And we arrive at some of the same things maybe as altering your facade, but it gives us different inroads and different ways of thinking and maybe challenging ourselves to think critically about our institutions. There’s an issue of maybe identifying gaps or absences here. And that we try to reveal these things and include that which is perhaps missing and see what sort of alternative future institution that might generate instead.

Jérémie McGowan:

Just inserting one or two words here or there. Start creating, I would argue, an alternative institutional identity that can maybe start performing a much different role to the role that our museums are playing now at present. So the third of our lethal quick exercises here and rapid prototyping and hacking museums is going to move from focusing on our own institution to an institution of your choosing. I would encourage many of you out there to maybe think at a national level. I’m choosing to look at the National Museum Of Art, Architecture and Design, as well as another cultural institution, the Norwegian Opera and Ballet. And again, with a view to thinking about recreating a remaking institutions. And each of you will have to draw on your own sort of local expertise and knowledge. What makes sense for the place you are in the world and your own ideas and experiences about what could otherwise be. And again, I’m working in this sort of de-colonial vein, in which sort of indigenous, and specifically Sami issues here in the north. What happens when we radically in a sense include the indigenous international institution.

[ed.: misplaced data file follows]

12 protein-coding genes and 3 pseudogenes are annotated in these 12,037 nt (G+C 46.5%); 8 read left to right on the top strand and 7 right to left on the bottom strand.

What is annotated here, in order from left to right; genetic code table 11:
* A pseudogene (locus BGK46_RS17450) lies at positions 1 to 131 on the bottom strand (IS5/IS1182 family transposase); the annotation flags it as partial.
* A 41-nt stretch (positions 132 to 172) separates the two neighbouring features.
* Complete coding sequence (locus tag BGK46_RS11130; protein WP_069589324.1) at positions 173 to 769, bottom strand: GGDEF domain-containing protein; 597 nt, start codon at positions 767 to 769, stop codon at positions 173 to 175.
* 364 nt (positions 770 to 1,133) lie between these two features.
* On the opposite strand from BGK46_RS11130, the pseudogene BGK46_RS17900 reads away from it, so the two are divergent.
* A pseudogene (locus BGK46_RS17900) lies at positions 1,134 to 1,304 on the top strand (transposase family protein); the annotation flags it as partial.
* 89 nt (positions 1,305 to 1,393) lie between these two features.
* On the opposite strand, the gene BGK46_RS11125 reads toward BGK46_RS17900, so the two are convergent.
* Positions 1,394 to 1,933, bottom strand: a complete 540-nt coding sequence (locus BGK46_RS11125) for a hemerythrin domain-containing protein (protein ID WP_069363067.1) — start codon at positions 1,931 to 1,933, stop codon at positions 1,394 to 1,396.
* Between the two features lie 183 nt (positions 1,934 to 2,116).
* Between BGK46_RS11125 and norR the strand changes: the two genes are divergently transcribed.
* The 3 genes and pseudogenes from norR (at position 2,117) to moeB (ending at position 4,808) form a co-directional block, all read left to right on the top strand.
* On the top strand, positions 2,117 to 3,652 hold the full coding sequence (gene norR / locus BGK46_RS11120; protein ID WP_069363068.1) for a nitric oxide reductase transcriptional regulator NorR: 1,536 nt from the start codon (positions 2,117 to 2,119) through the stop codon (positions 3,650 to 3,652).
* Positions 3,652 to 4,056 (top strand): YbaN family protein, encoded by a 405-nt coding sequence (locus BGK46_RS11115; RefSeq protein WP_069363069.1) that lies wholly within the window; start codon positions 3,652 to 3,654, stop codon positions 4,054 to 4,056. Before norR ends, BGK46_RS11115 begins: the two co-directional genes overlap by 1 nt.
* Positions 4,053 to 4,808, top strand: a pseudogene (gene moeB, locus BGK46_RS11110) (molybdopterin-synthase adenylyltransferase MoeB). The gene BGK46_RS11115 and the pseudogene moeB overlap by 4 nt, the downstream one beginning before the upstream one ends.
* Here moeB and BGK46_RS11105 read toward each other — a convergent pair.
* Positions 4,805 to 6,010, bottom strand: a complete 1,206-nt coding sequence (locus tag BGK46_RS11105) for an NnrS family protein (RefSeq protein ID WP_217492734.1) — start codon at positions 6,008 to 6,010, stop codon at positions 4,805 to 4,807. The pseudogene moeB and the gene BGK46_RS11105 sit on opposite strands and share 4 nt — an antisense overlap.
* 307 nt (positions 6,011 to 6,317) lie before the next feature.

Jérémie McGowan:

So the National Museum for Art, Architecture and Design. Okay, what are some sort of Sami art practises or Sami art works, indigenous art works, that then are not included and don’t then have place, don’t have visibility and certainly don’t get displayed and exhibited. And in a Sami indigenous context, there’s this word, duoddji, which can translate very roughly a sort of craft, but that’s doing it a bit of a disservice, but it’s a different worldview and a different understanding of an approach to art and to making it. It’s a gentle and a minor update, but it becomes, I would argue, quite a mind expanding exercise because this is something that’s more or less today in Norway and the Nordic countries, a rather unthinkable proposition. And we’re going to do the same thing just for fun with the Norwegian Opera and Ballet.